© 2008 Dub Scroggin
Pattern: Lacey Stole, designed by Trudy Van Stralen for Louet
Yarn: Louet Euroflax 100% Wet Spun Linen in Aqua
Needles: 4.5 mm straight needles and 3.5 mm crochet hook
New Skills Learned: (1) yarn over (YO) stitch; (2) edging in reverse crochet stitch
Louet North America
I was curious as to the pattern’s name (Lacey Stole) and the usage of the word stole as opposed to shawl. I found the following citations at Wikipedia.
Eastern Christian epitrachelion
The word stole derives via the Latin stola, from the Greek στολη (stolē), "garment", originally "array" or "equipment".
There are many theories as to the "ancestry" of the stole…More popular is the theory that the stole originated from a kind of liturgical napkin called an orarium (cf. orarion) very similar to the sudarium. In fact, in many places the stole is called the orarium. Therefore it is linked to the napkin used by Christ in washing the feet of his disciples, and is a fitting symbol of the yoke of Christ, the yoke of service.
The most likely origin for the stole, however, is to be connected with the scarf of office among Imperial officials in the Roman Empire. As members of the clergy became members of the Roman administration, they were granted certain honors, one specifically being a designator of rank within the imperial (and ecclesiastical) hierarchy. The various configurations of the stole (including the pallium or the omophorion) grew out of this usage. The original intent then was to designate a person as belonging to a particular organization and to denote their rank within their group, a function which the stole continues to perform today. Thus, unlike other liturgical garments which were originally worn by every cleric or layman, the stole was a garment which was specifically restricted to particular classes of people based on occupation.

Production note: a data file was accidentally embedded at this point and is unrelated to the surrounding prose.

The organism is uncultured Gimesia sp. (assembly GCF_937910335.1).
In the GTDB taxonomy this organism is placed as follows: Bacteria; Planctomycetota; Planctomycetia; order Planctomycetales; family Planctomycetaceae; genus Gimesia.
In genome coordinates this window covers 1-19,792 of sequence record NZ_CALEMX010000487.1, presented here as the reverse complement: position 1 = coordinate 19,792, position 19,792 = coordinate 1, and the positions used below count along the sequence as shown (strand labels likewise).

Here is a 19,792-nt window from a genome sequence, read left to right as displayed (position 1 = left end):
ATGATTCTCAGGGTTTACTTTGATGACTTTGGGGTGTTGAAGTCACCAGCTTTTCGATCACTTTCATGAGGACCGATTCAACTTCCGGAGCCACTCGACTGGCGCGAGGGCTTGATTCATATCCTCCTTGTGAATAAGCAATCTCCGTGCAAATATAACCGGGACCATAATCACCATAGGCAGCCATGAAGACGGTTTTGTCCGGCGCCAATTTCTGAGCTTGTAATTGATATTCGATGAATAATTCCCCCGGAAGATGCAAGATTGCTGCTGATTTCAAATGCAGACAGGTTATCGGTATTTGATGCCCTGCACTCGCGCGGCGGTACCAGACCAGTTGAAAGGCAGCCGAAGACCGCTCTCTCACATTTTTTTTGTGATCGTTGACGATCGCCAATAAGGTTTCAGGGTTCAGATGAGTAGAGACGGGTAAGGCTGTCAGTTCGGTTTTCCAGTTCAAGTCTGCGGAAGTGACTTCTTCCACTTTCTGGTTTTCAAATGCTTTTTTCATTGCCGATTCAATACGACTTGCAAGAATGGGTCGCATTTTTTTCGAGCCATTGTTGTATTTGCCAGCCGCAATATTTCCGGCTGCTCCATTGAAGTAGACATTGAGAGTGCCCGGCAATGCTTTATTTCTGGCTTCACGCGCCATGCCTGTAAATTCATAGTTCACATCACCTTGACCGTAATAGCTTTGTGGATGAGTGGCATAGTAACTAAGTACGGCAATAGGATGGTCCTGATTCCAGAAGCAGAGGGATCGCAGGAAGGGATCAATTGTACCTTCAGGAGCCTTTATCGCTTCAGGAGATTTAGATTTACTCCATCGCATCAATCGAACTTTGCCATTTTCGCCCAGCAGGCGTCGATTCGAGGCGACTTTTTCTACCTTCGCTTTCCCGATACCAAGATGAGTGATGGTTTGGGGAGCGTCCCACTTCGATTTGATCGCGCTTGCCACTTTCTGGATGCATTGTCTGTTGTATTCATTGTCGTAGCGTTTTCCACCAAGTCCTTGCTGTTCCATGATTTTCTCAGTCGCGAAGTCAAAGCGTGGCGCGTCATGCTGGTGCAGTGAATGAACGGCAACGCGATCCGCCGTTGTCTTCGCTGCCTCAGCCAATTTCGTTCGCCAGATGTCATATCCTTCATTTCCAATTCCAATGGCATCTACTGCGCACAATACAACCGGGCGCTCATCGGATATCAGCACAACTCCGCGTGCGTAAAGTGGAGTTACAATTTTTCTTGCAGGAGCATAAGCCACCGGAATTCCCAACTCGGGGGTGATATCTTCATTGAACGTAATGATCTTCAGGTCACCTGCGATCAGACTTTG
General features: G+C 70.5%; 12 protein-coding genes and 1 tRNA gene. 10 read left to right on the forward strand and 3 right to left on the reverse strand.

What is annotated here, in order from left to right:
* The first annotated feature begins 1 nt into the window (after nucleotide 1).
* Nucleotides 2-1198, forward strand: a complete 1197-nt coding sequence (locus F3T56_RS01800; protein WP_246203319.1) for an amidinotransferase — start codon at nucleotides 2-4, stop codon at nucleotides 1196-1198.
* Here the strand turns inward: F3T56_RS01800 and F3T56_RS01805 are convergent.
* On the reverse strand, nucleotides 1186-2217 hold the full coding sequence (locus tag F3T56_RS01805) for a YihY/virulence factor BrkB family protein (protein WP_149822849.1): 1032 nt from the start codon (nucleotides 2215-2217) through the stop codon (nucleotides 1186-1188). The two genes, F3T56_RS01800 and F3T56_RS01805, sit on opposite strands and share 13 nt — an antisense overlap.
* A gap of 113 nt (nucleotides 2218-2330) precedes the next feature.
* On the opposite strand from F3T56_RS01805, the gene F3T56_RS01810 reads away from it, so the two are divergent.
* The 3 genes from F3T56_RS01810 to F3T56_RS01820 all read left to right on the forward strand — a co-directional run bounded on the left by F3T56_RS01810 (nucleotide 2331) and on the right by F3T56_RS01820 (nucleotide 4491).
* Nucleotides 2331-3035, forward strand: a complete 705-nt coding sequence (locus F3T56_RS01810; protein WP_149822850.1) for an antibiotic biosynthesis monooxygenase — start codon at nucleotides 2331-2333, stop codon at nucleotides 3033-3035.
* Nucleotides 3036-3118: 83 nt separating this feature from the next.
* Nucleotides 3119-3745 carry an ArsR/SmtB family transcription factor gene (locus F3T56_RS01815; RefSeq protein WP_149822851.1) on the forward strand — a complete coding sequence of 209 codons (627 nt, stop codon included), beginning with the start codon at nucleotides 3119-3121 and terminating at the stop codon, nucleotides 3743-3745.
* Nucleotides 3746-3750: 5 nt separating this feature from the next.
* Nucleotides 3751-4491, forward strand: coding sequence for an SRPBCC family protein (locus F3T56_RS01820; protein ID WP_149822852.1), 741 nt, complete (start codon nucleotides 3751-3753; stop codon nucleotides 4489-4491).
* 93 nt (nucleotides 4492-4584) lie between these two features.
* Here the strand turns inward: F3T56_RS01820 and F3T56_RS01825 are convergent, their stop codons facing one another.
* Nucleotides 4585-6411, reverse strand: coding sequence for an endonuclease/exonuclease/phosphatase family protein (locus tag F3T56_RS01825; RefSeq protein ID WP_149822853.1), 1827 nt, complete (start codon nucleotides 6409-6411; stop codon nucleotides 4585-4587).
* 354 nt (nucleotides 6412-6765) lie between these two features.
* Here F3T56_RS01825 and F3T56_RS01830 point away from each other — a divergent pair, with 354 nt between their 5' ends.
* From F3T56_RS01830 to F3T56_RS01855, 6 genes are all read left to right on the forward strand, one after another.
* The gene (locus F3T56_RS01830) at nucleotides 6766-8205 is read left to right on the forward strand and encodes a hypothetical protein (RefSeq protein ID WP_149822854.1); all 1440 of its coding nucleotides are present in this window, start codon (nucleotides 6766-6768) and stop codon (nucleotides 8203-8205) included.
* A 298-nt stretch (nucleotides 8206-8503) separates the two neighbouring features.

A shawl (Persian شال, Shāl, from Sanskrit: śāṭī) is a simple item of clothing, loosely worn over the shoulders, upper body and arms, sometimes also over the head. It is usually a rectangular or square piece of cloth, often folded to make a triangle, but can also be triangular in shape to begin with. Other shapes include oblong shawls.
Lithograph plate showing a variety of ways of wearing shawls in early 19th-century France (ca. 1802-1814); redrawn from various early 19th-century sources by Durin for Albert Charles Auguste Racinet's Le Costume Historique (1888)
The first shawls, or "shals", were part of traditional Persian costume in Achaemenid Persia, worn by both males and females. Shawls were also part of the traditional male costume in Kashmir, which was probably introduced via assimilation to Persian culture. They were woven in extremely fine woollen twill, some were even said to be so fine as to fit through a ring. They could be in one colour only, woven in different colours (called tilikar), ornately woven or embroidered (called ameli).
Shawls are used in order to keep warm, to complement a costume, and for symbolic reasons. One famous type of shawl is the tallit, worn by Jewish men during prayers and ceremonies.
I think I’ll just call it a shawl.